March 2-8, 2001
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Panel considers fate of the individual in the face of technological media

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Next event: March 30
Sherrie Rollins Westin, ABC Network Communications

Leadership Luncheon/
Jill T. Rinehart Distinguished Lecture

12:30 p.m., Carr's Hill
Sherrie Rollins Westin, ABC Network Communications Leadership Luncheon/ Jill T. Rinehart Distinguished Lecture 12:30 p.m., Carr's Hill Sherrie Rollins Westin, a 1980 College of Arts & Sciences alumna, is currently executive vice president for Network Communications at ABC, and was the highest-ranking woman advisor in the White House in 1992. Westin will discuss risk-taking and leadership in the media, as well as the ways in which new technologies are transforming network television. This event is open to the public free of charge, but interested participants are asked to R.S.V.P. by calling 982-2259 by March 23.

Panel considers fate of the individual in the face of technological media

By Jessica Tyree

How the media has become increasingly pervasive with its use of technology and how that affects our individuality were some of the issues discussed at a Feb. 20 panel on "The Interaction of Technology, Media and Culture in the 21st Century."

The event was part of the "Changing Face of Technology" series, co-sponsored by the U.Va. Women's Center, the Virginia Foundation for the Humanities, Hereford College and the Media Studies Program. Johanna Drucker, the Robertson Professor in Media Studies, moderated the talk, which was held at Hereford.

Kay Neeley, associate professor of technology, culture and communication in the Engineering School, called for reframing the question at hand. Rather than asking how modern gadgets and the omnipresent media are shaping our lives, she said, "the right question would be, ŒWhat kind of culture do we want? What can the media [and technology] do to help us achieve that culture?'"

John Unsworth, director of the Institute for Advanced Technology in the Humanities, offered an opposite view that "most, if not all, of technology's effects are other than what was intended when the technology was employed." From the U.S.' post-WWII research into artificial intelligence came the advent of the Internet and LSD, both of which played highly unanticipated roles in American life that "put huge rifts in the social fabric," he noted.

Neeley also acknowledged technology's tendency to drift away from and sometimes frustrate expectations. As domestic tasks have become increasingly mechanized, "there have been many points where technology was said to be about to liberate women [from the home] but it hasn't happened," she said.

The media has used technology to create a world where nearly every area of life is considered public domain, the panelists said. The Internet, 24-hour news channels and "reality television" bombard the public with information and voyeur delights. Advertisements seep into every empty space.

The situation "pushes us towards a feeling of confrontation, of ŒHow do we grapple with this?'" said Drucker, who directs the media studies program.

The imagination will never be a complete prisoner to what a person sees or hears.

Johanna Drucker Director of the Media Studies Program

She earned laughs from the crowd by referring to humans as mere "sentient pond scum" suffering from sensory overload, and jokingly theorized that the career of the future will be that of a personal information filterer.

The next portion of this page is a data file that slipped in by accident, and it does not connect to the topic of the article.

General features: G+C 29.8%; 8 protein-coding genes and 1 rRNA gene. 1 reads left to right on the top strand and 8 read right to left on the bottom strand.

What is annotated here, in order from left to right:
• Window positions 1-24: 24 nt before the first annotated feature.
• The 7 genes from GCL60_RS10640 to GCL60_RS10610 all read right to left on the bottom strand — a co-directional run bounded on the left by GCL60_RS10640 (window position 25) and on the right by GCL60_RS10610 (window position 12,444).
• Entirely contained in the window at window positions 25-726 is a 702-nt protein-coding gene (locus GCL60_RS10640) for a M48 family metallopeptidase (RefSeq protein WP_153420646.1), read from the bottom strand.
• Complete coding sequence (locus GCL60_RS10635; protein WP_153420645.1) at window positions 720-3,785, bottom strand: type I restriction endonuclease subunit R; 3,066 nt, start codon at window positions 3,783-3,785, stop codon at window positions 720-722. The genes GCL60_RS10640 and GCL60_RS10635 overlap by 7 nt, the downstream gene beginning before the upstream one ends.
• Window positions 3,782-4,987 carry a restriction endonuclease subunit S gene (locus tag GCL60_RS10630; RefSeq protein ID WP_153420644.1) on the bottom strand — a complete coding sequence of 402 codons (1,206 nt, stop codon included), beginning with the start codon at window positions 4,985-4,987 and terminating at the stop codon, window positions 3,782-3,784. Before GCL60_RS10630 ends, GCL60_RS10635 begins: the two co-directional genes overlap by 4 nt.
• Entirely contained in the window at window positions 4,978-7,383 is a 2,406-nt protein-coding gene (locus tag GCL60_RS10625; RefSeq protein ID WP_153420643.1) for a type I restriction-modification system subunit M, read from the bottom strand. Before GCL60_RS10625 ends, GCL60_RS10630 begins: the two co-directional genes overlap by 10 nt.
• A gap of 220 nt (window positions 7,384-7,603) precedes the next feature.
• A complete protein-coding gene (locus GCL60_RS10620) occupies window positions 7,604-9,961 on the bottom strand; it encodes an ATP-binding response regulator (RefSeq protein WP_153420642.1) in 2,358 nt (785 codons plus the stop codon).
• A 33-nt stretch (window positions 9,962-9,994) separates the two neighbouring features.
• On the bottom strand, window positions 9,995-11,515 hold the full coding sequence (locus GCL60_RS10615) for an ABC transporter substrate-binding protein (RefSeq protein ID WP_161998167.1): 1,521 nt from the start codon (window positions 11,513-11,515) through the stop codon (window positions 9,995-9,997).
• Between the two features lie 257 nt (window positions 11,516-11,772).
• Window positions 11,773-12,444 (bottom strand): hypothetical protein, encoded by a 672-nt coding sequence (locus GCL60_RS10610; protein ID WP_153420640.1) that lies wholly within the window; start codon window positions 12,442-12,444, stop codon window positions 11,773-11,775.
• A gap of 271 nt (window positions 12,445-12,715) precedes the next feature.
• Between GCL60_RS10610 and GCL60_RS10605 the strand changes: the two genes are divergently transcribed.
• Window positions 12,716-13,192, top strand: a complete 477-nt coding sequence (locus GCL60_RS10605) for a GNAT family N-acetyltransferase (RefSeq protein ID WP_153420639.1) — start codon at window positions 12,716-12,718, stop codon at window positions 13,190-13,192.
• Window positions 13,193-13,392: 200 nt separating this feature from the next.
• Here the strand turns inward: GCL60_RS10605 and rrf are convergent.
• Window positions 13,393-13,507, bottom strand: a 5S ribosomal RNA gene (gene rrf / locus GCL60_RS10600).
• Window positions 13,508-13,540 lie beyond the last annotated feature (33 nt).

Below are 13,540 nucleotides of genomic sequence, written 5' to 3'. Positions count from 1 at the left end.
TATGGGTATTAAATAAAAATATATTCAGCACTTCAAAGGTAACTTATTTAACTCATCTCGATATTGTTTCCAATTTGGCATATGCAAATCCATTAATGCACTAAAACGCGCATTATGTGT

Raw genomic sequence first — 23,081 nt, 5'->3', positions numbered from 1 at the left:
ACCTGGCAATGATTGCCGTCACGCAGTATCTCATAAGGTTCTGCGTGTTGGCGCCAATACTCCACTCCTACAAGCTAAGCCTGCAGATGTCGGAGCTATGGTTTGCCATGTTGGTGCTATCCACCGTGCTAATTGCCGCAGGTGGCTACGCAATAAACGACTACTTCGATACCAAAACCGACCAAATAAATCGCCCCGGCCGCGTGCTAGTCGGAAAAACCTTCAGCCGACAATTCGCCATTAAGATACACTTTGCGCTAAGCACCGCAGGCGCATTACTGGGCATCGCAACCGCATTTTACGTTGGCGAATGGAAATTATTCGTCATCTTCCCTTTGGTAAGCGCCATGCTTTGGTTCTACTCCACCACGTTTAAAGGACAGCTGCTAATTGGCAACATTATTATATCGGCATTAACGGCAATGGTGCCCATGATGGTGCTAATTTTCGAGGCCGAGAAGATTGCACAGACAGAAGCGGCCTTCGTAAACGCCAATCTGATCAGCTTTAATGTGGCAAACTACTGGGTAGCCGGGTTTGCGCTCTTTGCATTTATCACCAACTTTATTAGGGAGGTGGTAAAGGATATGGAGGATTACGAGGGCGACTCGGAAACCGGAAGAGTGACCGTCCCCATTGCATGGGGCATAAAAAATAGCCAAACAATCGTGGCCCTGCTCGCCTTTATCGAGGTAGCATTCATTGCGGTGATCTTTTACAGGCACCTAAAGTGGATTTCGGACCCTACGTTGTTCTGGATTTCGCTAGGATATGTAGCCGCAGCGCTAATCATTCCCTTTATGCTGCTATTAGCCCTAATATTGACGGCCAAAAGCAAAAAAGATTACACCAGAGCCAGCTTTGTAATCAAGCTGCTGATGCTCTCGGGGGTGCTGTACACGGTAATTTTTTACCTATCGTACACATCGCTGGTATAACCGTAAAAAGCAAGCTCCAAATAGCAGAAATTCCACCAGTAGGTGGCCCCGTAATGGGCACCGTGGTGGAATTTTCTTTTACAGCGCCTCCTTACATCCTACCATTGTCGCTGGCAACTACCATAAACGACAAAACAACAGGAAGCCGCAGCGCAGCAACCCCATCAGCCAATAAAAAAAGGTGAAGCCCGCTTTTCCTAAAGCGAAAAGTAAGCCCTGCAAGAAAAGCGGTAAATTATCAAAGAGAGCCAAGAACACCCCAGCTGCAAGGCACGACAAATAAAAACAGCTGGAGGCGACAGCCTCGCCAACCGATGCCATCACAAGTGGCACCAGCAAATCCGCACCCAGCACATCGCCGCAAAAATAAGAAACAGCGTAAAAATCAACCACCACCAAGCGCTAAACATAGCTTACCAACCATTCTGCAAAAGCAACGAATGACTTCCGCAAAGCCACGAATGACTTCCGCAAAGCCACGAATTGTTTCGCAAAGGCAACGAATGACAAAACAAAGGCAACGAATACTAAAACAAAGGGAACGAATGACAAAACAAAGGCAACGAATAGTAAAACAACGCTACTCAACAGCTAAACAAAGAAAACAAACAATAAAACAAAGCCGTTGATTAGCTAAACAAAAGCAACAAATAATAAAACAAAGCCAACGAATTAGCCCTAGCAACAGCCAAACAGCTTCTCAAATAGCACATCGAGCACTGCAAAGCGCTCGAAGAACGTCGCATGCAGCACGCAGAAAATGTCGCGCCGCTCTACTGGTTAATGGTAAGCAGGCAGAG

The role of one familiar "information filter" that has existed for centuries was also discussed.

The library "is an institution that has been charged with the preservation of our cultural memory," said Judy Thomas, director of the Robertson Media Center digital media lab. She predicted that collecting "images and sound — not texts will be primary" in the future.

"Libraries have been the traditional charge of women, because we're the caretakers," Thomas noted. However, men may begin entering the field in increasing numbers, she observed, as libraries move from simply storing information to determining how it will be recorded and used.

During the question-and-answer session, one audience member voiced his fear that the media could have a stifling effect on individual imagination, effectively killing mental images that are "fluid and creative and all mine."

While the media, television and film do tend to create "cultural lines of conformity" in our minds, Drucker said, "we still mediate that stimulus." Pointing out that everyone looks at a film differently, she expressed confidence that the imagination will never be a complete prisoner to what one sees or hears.

Neeley observed that the successes of the feminist movement came in spite of what studies show to have been negative media coverage. "People chose a point of view other than the media's," she said.

Unsworth, who is also an associate professor of English, mentioned a recent book by Ray Kurzweil, The Age of Spiritual Machines, which predicts an age of computerized personalities where human melds with machine. "[The book's] presentation leads you to think this is the only way things can go," he said.

Another, more immediate concern the panelists discussed is the so-called "digital divide," the gap between those who have access to increasingly essential technology and those who do not.

"It's a reflection of who society considers to be a viable consumer," Unsworth said.

Drucker added that the increasing gap between the rich and the poor, and the shrinking middle class can't be blamed on technology, but [technology] does increase our awareness of it.

"In a perverse way, it's in the interest of technology markets to close the digital divide," she said.


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